“It’s really fun doing these,” Dennis told Yorkton This Week, adding he particularly likes watching children watch the show, or when they bring out some of the puppets used in the show. “It’s lot of fun seeing the excitement in their eyes.”

“Their eyes get big as plates and they’re saying “I know those characters,” added Melanie. Dennis said they don’t necessarily get story ideas or feedback from younger children, “but they laugh in the right places so that’s good to know.”

Talking to students is also a way to continue in essence what it was that drove the Jacksons to do Wapos Bay.

Melanie told the assembled students they wanted “to provide role models for Aboriginal people on television.”

Wapos Bay was the vehicle to create positive role models, with the first story coming from something Dennis had written in school, a short story on his grandfather.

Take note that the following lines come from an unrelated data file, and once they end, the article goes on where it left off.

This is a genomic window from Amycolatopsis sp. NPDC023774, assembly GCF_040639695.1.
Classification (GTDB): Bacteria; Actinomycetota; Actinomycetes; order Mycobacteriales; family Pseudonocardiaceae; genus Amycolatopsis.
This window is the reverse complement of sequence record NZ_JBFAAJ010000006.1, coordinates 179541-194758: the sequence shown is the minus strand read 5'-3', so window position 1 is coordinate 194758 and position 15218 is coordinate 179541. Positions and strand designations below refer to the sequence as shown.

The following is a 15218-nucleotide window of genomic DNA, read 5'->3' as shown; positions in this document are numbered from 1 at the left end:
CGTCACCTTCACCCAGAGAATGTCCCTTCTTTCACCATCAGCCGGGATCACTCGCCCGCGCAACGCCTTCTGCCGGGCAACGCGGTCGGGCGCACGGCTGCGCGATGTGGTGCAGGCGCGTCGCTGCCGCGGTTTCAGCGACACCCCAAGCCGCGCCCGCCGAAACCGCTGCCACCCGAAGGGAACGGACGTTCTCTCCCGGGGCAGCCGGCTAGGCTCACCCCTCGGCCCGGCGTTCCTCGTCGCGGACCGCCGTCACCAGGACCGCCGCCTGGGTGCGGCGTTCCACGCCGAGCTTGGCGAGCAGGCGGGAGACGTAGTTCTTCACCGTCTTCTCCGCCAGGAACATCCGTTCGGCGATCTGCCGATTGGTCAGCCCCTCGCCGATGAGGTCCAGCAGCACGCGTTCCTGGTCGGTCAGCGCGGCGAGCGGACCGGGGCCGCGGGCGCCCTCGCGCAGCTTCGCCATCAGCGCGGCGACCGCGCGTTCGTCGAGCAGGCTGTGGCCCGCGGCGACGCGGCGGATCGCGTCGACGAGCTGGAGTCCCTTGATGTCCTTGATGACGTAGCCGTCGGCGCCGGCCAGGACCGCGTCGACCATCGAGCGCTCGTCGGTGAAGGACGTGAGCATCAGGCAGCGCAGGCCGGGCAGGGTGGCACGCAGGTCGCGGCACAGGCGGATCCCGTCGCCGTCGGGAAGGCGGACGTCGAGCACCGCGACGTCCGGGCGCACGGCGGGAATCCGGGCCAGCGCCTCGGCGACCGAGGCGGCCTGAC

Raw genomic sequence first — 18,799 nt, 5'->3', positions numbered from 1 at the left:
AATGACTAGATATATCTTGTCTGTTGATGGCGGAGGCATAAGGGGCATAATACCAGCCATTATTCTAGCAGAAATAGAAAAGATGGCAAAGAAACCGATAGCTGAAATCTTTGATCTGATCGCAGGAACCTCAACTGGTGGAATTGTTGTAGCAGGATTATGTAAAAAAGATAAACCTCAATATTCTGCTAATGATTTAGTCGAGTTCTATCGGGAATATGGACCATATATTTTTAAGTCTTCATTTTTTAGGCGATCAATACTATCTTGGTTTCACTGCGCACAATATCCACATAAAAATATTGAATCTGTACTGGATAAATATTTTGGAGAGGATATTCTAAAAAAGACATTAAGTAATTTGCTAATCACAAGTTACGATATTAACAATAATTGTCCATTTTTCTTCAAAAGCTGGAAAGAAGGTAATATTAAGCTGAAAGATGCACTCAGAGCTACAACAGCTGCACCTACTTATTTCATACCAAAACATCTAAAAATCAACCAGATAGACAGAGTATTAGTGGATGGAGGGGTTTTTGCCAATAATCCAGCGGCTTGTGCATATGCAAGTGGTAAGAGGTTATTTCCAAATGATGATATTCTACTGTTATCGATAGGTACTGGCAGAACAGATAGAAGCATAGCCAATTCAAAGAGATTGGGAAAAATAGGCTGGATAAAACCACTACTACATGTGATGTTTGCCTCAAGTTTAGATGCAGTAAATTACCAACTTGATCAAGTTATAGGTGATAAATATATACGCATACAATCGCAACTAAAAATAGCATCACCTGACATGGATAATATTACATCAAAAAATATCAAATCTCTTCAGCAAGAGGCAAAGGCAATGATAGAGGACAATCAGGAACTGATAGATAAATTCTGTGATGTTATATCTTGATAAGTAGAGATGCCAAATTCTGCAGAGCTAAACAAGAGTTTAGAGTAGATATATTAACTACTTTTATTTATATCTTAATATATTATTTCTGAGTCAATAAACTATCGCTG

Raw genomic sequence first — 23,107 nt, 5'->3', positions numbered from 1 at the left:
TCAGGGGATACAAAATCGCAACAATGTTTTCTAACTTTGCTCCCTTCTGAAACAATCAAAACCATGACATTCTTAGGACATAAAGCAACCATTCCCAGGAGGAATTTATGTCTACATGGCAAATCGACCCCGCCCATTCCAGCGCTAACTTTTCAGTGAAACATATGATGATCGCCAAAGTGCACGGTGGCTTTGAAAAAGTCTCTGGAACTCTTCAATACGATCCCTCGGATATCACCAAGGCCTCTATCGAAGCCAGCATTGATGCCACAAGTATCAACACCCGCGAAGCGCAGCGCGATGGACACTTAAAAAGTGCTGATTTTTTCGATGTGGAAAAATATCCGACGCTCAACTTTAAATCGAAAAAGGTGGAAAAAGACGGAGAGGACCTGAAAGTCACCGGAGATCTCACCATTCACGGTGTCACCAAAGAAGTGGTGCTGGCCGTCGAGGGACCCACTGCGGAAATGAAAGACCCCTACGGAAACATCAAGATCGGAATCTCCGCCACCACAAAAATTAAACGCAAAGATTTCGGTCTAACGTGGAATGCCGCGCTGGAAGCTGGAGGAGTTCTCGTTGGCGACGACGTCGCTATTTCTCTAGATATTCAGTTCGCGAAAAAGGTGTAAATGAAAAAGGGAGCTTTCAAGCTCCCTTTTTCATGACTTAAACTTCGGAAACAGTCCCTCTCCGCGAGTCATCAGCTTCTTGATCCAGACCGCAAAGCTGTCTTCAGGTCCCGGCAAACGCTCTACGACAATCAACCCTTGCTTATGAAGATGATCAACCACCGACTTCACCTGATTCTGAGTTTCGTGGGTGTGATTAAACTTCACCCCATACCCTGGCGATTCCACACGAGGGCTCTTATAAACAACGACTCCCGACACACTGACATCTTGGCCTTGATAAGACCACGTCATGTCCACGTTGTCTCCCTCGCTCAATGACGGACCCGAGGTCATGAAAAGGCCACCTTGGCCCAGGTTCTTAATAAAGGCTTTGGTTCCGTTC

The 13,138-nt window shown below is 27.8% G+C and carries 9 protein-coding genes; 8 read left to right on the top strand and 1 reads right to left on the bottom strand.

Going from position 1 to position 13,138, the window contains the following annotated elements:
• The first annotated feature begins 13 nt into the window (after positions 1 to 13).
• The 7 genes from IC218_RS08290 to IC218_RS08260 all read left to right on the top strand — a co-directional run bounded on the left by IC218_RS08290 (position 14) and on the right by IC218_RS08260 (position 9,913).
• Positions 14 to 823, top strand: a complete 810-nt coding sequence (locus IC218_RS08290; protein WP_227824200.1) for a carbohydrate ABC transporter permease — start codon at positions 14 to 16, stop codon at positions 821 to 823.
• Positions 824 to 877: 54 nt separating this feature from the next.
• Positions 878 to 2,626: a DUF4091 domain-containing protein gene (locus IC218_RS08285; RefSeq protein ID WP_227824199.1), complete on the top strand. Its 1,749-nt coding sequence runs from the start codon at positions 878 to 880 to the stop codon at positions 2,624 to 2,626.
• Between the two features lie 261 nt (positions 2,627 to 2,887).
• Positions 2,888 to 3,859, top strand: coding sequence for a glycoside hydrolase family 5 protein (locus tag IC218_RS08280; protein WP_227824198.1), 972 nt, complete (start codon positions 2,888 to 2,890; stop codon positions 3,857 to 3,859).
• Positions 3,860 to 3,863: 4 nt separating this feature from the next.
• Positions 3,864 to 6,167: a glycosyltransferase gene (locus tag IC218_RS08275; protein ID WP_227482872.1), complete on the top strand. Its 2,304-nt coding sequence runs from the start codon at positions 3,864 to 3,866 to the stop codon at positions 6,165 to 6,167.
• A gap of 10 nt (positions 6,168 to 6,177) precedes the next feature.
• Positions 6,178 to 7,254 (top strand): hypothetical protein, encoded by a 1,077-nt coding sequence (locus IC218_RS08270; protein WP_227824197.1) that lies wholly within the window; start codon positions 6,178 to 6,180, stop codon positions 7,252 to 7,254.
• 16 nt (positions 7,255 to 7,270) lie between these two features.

While school visits are good for the Jacksons they are also good for the students said teacher Julie Parisloff.

“In general media literacy is huge now,” she said. “It’s a huge part of learning.” So to have someone visit such as the Jacksons is a rare opportunity to broaden that learning, said Parisloff. “We’re very lucky to have them come to the school,” she said.

Parisloff added what the students learned from their visitors can be built on by teachers in class later, through concepts such as creative writing, and Aboriginal history.

As for the Jacksons, they are not walking away from animation, as they start production of six episodes of a new series; The Guardians this fall, with an expected air date of fall 2012.

“It’s also stop motion,” said Dennis, referring to the familiar puppet style of Wapos Bay. “It’s set 41 million years in the future,” he added with a grin.